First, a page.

Pressure-induced amorphization and an amorphous-amorphous transition in densified porous silicon

Sudip K. Deb, Martin C. Wilding, Maddury Somayazulu, Paul F. McMillan

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365 Citations (SciVal)


Crystalline and amorphous forms of silicon are the principal materials used for solid-state electronics and photovoltaics technologies. Silicon is therefore a well-studied material, although new structures and properties are still being discovered1, 2, 3, 4. Compression of bulk silicon, which is tetrahedrally coordinated at atmospheric pressure, results in a transition to octahedrally coordinated metallic phases5. In compressed nanocrystalline Si particles, the initial diamond structure persists to higher pressure than for bulk material, before transforming to high-density crystals6. Here we report compression experiments on films of porous Si, which contains nanometre-sized domains of diamond-structured material7, 8, 9. At pressures larger than 10 GPa we observed pressure-induced amorphization10, 11. Furthermore, we find from Raman spectroscopy measurements that the high-density amorphous form obtained by this process transforms to low-density amorphous silicon upon decompression. This amorphous–amorphous transition is remarkably similar to that reported previously for water12, 13, which suggests an underlying transition between a high-density and a low-density liquid phase in supercooled Si (refs 10, 14, 15). The Si melting temperature decreases with increasing pressure, and the crystalline semiconductor melts to a metallic liquid with average coordination 5 (ref. 16).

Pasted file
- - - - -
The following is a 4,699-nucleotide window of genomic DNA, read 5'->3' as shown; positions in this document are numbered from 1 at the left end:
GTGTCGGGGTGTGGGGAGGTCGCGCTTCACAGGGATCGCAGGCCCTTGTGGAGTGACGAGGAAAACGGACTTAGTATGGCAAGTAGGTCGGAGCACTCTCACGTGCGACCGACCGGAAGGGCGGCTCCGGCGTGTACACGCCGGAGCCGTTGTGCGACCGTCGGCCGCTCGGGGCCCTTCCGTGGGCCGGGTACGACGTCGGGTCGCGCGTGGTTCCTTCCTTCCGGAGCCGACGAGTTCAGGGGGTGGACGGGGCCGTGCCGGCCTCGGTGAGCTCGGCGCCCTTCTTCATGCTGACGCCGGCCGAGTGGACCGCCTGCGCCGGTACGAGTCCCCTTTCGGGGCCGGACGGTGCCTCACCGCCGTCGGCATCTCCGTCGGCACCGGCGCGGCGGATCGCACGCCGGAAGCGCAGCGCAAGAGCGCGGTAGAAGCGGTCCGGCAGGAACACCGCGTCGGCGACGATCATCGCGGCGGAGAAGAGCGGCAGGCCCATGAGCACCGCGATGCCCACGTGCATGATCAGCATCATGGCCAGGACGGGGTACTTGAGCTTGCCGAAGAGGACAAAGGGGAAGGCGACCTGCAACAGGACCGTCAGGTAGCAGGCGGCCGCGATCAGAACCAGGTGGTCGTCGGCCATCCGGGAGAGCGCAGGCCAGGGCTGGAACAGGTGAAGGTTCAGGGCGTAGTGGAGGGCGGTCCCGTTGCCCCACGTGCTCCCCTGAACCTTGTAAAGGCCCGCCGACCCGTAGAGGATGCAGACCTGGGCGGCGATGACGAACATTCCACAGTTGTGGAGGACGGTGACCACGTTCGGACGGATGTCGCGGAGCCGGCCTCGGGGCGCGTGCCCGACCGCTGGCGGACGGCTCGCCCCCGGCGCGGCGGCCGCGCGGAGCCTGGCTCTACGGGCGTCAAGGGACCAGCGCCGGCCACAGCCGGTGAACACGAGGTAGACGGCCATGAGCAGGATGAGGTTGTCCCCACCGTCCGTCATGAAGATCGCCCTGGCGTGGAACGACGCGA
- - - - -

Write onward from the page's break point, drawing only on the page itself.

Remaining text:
Original languageEnglish
Pages (from-to)528-530
Number of pages3
Publication statusPublished - 29 Nov 2001


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